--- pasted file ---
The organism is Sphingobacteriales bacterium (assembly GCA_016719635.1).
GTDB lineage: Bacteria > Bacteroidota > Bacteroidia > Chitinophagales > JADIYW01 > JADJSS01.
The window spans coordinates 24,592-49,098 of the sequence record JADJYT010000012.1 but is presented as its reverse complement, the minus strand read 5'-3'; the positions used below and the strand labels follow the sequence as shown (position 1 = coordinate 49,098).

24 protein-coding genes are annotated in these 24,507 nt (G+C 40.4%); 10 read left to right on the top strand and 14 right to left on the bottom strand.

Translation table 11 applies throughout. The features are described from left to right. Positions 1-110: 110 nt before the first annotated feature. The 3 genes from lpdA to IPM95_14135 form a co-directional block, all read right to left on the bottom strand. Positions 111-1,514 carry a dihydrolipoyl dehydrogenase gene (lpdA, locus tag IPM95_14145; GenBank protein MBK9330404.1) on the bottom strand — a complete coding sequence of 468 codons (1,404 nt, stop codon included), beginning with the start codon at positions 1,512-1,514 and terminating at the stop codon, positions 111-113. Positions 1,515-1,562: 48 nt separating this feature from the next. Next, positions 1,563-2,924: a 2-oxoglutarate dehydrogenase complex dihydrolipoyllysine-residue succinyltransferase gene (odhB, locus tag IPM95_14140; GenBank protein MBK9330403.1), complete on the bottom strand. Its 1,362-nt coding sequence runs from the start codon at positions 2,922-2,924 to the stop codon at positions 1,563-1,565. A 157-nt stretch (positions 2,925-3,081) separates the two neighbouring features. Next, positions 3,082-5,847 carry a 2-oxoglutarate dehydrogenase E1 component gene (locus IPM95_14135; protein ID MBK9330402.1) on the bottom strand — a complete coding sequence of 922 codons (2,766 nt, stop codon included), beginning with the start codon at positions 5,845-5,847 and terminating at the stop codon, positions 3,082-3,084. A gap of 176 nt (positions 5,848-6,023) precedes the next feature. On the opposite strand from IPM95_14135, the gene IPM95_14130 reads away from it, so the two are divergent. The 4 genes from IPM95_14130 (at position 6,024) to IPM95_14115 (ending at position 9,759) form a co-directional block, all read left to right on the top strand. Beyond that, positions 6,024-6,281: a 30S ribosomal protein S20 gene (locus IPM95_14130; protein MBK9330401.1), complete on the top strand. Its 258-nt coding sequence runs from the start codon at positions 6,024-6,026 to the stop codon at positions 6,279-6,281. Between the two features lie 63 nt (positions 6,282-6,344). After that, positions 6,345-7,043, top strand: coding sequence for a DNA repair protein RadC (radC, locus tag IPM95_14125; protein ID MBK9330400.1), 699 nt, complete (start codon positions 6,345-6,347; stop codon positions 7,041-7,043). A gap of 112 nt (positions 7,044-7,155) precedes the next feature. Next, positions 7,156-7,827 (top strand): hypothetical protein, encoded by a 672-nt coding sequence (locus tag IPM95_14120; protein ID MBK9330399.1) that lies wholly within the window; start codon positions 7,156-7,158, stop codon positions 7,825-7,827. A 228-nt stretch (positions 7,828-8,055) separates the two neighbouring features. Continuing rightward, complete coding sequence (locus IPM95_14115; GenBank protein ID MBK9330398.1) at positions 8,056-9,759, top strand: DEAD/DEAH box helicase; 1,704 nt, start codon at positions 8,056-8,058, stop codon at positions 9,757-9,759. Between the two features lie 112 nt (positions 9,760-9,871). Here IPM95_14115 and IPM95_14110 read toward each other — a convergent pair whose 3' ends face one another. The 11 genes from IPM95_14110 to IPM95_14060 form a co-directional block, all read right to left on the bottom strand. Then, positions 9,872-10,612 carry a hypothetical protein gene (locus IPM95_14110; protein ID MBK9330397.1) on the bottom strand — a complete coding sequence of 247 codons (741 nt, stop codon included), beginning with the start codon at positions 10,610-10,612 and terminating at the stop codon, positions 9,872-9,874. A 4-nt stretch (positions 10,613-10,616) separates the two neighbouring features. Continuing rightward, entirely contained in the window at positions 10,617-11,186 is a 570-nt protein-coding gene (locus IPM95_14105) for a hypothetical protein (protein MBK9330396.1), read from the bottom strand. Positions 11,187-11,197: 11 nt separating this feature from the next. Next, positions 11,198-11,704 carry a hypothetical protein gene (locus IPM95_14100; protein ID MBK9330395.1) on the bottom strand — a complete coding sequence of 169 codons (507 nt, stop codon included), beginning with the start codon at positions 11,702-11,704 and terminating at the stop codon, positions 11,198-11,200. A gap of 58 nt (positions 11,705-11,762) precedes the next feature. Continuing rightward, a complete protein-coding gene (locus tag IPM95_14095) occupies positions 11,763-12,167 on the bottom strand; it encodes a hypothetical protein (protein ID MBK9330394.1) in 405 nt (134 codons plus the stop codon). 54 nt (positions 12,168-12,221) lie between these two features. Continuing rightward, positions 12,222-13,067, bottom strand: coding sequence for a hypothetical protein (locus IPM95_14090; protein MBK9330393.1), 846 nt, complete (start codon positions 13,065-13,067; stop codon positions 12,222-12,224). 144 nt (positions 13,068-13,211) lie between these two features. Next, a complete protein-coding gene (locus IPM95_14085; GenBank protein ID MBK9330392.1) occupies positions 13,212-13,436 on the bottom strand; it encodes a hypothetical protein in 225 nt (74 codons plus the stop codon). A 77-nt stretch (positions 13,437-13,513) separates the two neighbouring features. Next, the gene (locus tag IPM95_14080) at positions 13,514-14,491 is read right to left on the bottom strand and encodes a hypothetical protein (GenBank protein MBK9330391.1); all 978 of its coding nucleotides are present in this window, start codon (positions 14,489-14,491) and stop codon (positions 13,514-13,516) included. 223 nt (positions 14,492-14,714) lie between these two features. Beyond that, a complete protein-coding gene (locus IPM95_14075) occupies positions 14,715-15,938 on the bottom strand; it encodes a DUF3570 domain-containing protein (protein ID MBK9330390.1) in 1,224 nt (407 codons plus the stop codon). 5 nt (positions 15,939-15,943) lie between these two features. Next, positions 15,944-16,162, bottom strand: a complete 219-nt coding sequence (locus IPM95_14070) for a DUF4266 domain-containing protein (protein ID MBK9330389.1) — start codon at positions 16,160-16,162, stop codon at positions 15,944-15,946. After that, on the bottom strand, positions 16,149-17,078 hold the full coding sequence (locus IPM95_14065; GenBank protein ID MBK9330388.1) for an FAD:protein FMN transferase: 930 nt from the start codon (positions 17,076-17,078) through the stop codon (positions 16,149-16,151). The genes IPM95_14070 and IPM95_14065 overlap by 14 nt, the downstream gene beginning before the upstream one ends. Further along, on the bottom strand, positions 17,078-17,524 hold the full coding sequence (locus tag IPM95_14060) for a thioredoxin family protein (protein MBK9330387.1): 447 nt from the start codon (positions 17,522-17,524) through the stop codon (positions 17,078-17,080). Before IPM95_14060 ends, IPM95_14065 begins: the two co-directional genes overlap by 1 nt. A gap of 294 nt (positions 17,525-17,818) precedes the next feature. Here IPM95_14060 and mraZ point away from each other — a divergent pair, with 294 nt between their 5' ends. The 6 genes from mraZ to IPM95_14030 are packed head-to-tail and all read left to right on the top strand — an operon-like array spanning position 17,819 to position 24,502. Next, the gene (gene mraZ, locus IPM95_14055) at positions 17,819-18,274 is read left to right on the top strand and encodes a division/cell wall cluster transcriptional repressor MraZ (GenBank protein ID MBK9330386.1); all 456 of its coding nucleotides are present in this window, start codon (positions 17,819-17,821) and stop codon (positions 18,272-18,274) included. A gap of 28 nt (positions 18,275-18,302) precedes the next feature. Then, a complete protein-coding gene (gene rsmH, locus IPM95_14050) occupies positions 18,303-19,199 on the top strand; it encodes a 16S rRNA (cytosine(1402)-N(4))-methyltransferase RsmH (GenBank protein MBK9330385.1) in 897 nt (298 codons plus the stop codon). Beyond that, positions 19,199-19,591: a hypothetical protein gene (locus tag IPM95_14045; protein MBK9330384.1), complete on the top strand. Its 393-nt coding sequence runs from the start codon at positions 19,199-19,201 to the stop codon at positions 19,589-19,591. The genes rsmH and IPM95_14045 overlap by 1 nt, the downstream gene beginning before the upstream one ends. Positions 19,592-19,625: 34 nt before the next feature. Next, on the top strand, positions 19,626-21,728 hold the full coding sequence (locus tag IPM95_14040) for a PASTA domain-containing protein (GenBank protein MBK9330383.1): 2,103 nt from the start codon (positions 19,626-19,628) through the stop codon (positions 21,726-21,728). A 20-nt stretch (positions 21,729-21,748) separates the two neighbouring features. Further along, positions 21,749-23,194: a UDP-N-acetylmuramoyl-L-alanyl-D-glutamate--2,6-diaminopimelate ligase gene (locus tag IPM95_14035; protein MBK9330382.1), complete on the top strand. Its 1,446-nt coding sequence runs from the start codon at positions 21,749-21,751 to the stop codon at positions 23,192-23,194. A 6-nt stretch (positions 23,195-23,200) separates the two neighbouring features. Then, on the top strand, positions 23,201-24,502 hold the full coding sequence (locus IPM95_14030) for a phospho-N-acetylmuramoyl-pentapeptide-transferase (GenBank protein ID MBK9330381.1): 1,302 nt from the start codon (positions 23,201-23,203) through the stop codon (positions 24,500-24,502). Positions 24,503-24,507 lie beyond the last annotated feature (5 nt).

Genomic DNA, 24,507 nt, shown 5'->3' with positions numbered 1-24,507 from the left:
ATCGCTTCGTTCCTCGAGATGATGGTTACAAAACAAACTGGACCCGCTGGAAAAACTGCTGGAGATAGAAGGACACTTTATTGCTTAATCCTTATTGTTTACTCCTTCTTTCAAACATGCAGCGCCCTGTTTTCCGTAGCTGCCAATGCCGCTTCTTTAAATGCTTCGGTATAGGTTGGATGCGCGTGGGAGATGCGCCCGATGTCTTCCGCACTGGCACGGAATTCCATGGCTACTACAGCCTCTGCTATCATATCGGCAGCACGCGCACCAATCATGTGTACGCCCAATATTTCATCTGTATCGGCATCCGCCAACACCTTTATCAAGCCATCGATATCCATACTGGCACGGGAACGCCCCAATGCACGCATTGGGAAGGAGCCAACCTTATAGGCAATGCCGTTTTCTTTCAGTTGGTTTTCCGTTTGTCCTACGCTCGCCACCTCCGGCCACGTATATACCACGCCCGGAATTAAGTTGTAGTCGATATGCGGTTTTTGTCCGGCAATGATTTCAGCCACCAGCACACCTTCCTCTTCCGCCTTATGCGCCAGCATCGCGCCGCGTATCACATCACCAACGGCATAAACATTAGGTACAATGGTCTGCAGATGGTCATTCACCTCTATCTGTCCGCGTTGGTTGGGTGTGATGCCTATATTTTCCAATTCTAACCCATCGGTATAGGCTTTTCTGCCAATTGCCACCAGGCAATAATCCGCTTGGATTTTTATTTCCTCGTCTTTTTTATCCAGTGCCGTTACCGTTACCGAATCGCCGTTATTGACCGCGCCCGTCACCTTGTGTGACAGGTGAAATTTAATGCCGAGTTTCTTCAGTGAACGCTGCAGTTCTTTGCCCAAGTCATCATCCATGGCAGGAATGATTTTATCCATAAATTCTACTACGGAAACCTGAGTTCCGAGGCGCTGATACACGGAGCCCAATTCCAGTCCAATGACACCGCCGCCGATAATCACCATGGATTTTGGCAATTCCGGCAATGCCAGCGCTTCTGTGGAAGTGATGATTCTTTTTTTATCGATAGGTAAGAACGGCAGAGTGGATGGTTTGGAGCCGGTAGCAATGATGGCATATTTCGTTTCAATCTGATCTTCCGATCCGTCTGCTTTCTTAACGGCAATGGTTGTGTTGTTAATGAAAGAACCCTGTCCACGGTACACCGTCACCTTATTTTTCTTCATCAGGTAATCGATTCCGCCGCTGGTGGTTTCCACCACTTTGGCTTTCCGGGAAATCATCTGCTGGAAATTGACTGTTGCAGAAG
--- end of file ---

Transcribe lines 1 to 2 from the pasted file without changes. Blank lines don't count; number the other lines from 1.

The organism is Sphingobacteriales bacterium (assembly GCA_016719635.1).
GTDB lineage: Bacteria > Bacteroidota > Bacteroidia > Chitinophagales > JADIYW01 > JADJSS01.